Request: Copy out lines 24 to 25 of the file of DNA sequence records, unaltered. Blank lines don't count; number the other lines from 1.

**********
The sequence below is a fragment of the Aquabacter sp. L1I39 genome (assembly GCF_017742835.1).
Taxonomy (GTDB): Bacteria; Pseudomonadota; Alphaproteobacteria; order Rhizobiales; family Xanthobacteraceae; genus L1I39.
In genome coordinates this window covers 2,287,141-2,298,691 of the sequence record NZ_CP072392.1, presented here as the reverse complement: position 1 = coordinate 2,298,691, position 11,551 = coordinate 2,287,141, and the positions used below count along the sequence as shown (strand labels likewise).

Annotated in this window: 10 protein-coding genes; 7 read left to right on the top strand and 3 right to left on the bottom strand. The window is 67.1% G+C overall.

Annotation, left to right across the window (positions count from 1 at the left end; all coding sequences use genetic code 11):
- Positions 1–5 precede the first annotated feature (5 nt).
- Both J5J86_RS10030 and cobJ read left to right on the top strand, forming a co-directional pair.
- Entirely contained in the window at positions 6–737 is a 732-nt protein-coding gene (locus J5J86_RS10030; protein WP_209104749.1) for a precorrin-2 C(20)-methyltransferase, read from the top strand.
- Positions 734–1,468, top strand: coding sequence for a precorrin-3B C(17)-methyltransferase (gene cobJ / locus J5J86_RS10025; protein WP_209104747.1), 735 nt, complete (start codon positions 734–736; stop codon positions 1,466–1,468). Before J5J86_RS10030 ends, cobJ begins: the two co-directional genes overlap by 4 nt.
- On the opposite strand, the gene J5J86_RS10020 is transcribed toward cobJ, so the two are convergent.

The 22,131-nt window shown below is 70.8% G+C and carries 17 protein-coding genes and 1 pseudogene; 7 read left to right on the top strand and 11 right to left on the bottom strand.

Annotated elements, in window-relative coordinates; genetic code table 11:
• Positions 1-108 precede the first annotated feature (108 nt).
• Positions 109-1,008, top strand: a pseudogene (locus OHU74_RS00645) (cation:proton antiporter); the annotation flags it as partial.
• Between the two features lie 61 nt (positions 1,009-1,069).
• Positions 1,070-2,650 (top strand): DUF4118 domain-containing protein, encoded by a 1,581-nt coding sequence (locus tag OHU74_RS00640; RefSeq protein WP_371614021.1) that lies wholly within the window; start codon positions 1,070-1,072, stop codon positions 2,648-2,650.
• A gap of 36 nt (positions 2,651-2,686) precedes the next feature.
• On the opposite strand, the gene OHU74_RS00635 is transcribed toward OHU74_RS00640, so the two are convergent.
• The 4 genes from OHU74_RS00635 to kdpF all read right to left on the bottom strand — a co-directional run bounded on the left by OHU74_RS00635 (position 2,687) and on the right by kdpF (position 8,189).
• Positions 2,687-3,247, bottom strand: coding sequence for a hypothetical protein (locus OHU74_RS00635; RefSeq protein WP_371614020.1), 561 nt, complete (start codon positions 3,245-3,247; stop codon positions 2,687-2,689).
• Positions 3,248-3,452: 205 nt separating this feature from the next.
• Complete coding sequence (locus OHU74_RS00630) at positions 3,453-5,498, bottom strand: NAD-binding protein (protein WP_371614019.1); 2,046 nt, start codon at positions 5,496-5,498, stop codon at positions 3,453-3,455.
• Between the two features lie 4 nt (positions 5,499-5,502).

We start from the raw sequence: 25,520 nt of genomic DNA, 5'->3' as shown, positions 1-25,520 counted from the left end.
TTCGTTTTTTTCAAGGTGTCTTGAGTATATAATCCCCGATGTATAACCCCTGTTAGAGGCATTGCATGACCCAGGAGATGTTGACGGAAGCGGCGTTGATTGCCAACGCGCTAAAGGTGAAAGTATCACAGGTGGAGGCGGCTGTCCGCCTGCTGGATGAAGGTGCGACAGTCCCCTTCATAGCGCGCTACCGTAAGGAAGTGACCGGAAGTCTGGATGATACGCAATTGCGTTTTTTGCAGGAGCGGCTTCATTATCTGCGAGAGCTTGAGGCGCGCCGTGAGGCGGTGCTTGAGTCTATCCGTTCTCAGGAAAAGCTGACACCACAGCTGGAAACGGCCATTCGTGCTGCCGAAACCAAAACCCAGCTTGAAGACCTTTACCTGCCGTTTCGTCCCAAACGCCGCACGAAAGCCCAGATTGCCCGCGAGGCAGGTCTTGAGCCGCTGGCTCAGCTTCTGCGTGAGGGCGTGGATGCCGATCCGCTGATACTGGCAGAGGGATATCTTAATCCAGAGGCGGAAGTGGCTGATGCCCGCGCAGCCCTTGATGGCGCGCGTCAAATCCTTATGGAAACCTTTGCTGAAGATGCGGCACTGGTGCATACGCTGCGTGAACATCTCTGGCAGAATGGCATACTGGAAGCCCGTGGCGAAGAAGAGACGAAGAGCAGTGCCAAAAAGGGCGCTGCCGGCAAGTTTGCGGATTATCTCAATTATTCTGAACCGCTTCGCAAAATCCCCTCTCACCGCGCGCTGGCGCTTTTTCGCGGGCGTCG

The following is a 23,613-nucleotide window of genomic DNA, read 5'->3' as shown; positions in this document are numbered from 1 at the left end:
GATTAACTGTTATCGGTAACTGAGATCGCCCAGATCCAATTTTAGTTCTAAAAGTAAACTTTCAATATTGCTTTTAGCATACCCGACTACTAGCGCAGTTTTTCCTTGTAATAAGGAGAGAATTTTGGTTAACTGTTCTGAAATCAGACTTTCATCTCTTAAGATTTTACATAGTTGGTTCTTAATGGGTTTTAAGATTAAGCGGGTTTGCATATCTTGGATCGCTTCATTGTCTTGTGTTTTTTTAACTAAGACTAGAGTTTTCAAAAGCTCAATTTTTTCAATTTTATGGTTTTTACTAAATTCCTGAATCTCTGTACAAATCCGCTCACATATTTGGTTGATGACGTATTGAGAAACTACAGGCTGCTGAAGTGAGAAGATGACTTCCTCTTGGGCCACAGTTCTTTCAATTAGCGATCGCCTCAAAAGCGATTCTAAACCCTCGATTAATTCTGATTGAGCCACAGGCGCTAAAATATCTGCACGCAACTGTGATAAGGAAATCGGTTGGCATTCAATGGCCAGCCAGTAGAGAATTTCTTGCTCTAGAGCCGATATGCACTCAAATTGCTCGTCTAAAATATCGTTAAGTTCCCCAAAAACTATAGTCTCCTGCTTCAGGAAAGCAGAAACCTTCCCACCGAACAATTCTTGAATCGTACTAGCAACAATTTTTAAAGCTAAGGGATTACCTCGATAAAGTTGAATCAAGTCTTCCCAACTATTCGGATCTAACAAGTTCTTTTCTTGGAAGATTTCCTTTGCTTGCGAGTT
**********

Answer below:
We start from the raw sequence: 25,520 nt of genomic DNA, 5'->3' as shown, positions 1-25,520 counted from the left end.
TTCGTTTTTTTCAAGGTGTCTTGAGTATATAATCCCCGATGTATAACCCCTGTTAGAGGCATTGCATGACCCAGGAGATGTTGACGGAAGCGGCGTTGATTGCCAACGCGCTAAAGGTGAAAGTATCACAGGTGGAGGCGGCTGTCCGCCTGCTGGATGAAGGTGCGACAGTCCCCTTCATAGCGCGCTACCGTAAGGAAGTGACCGGAAGTCTGGATGATACGCAATTGCGTTTTTTGCAGGAGCGGCTTCATTATCTGCGAGAGCTTGAGGCGCGCCGTGAGGCGGTGCTTGAGTCTATCCGTTCTCAGGAAAAGCTGACACCACAGCTGGAAACGGCCATTCGTGCTGCCGAAACCAAAACCCAGCTTGAAGACCTTTACCTGCCGTTTCGTCCCAAACGCCGCACGAAAGCCCAGATTGCCCGCGAGGCAGGTCTTGAGCCGCTGGCTCAGCTTCTGCGTGAGGGCGTGGATGCCGATCCGCTGATACTGGCAGAGGGATATCTTAATCCAGAGGCGGAAGTGGCTGATGCCCGCGCAGCCCTTGATGGCGCGCGTCAAATCCTTATGGAAACCTTTGCTGAAGATGCGGCACTGGTGCATACGCTGCGTGAACATCTCTGGCAGAATGGCATACTGGAAGCCCGTGGCGAAGAAGAGACGAAGAGCAGTGCCAAAAAGGGCGCTGCCGGCAAGTTTGCGGATTATCTCAATTATTCTGAACCGCTTCGCAAAATCCCCTCTCACCGCGCGCTGGCGCTTTTTCGCGGGCGTCG